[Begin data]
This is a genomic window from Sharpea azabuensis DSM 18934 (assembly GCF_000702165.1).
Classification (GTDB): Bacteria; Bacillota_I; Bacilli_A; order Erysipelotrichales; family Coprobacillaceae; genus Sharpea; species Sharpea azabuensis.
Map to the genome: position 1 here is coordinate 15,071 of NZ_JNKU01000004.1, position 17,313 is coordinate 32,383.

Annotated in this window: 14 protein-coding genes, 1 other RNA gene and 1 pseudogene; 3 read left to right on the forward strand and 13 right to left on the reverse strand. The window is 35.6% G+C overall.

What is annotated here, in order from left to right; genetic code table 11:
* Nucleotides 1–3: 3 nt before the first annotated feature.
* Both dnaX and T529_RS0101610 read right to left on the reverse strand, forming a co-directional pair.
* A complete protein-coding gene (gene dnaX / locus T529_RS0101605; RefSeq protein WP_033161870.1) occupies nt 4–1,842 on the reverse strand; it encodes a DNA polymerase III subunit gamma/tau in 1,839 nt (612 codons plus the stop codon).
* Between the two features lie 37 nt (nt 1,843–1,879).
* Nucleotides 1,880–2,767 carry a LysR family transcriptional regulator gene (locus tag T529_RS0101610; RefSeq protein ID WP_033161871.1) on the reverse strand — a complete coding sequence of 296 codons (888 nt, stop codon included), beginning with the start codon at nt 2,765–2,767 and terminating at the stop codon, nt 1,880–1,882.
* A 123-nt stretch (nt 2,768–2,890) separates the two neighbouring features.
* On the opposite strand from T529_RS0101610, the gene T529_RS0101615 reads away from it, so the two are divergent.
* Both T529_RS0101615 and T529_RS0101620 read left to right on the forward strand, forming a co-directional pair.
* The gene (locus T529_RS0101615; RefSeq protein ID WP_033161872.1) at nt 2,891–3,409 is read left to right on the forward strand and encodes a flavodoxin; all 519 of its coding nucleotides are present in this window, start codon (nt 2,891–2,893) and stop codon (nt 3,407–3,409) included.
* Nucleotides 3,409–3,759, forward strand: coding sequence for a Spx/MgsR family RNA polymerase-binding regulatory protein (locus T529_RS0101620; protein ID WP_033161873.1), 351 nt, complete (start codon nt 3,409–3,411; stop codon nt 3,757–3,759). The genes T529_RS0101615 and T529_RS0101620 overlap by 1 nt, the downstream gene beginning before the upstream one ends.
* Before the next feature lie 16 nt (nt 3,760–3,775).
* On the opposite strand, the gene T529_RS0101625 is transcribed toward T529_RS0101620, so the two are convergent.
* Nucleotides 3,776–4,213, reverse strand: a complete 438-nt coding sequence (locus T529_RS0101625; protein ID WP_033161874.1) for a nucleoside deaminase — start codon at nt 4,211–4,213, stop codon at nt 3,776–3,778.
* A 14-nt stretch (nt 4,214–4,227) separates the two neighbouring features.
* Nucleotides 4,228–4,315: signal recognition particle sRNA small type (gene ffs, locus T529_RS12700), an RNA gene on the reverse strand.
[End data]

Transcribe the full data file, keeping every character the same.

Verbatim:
This is a genomic window from Sharpea azabuensis DSM 18934 (assembly GCF_000702165.1).
Classification (GTDB): Bacteria; Bacillota_I; Bacilli_A; order Erysipelotrichales; family Coprobacillaceae; genus Sharpea; species Sharpea azabuensis.
Map to the genome: position 1 here is coordinate 15,071 of NZ_JNKU01000004.1, position 17,313 is coordinate 32,383.

Annotated in this window: 14 protein-coding genes, 1 other RNA gene and 1 pseudogene; 3 read left to right on the forward strand and 13 right to left on the reverse strand. The window is 35.6% G+C overall.

What is annotated here, in order from left to right; genetic code table 11:
* Nucleotides 1–3: 3 nt before the first annotated feature.
* Both dnaX and T529_RS0101610 read right to left on the reverse strand, forming a co-directional pair.
* A complete protein-coding gene (gene dnaX / locus T529_RS0101605; RefSeq protein WP_033161870.1) occupies nt 4–1,842 on the reverse strand; it encodes a DNA polymerase III subunit gamma/tau in 1,839 nt (612 codons plus the stop codon).
* Between the two features lie 37 nt (nt 1,843–1,879).
* Nucleotides 1,880–2,767 carry a LysR family transcriptional regulator gene (locus tag T529_RS0101610; RefSeq protein ID WP_033161871.1) on the reverse strand — a complete coding sequence of 296 codons (888 nt, stop codon included), beginning with the start codon at nt 2,765–2,767 and terminating at the stop codon, nt 1,880–1,882.
* A 123-nt stretch (nt 2,768–2,890) separates the two neighbouring features.
* On the opposite strand from T529_RS0101610, the gene T529_RS0101615 reads away from it, so the two are divergent.
* Both T529_RS0101615 and T529_RS0101620 read left to right on the forward strand, forming a co-directional pair.
* The gene (locus T529_RS0101615; RefSeq protein ID WP_033161872.1) at nt 2,891–3,409 is read left to right on the forward strand and encodes a flavodoxin; all 519 of its coding nucleotides are present in this window, start codon (nt 2,891–2,893) and stop codon (nt 3,407–3,409) included.
* Nucleotides 3,409–3,759, forward strand: coding sequence for a Spx/MgsR family RNA polymerase-binding regulatory protein (locus T529_RS0101620; protein ID WP_033161873.1), 351 nt, complete (start codon nt 3,409–3,411; stop codon nt 3,757–3,759). The genes T529_RS0101615 and T529_RS0101620 overlap by 1 nt, the downstream gene beginning before the upstream one ends.
* Before the next feature lie 16 nt (nt 3,760–3,775).
* On the opposite strand, the gene T529_RS0101625 is transcribed toward T529_RS0101620, so the two are convergent.
* Nucleotides 3,776–4,213, reverse strand: a complete 438-nt coding sequence (locus T529_RS0101625; protein ID WP_033161874.1) for a nucleoside deaminase — start codon at nt 4,211–4,213, stop codon at nt 3,776–3,778.
* A 14-nt stretch (nt 4,214–4,227) separates the two neighbouring features.
* Nucleotides 4,228–4,315: signal recognition particle sRNA small type (gene ffs, locus T529_RS12700), an RNA gene on the reverse strand.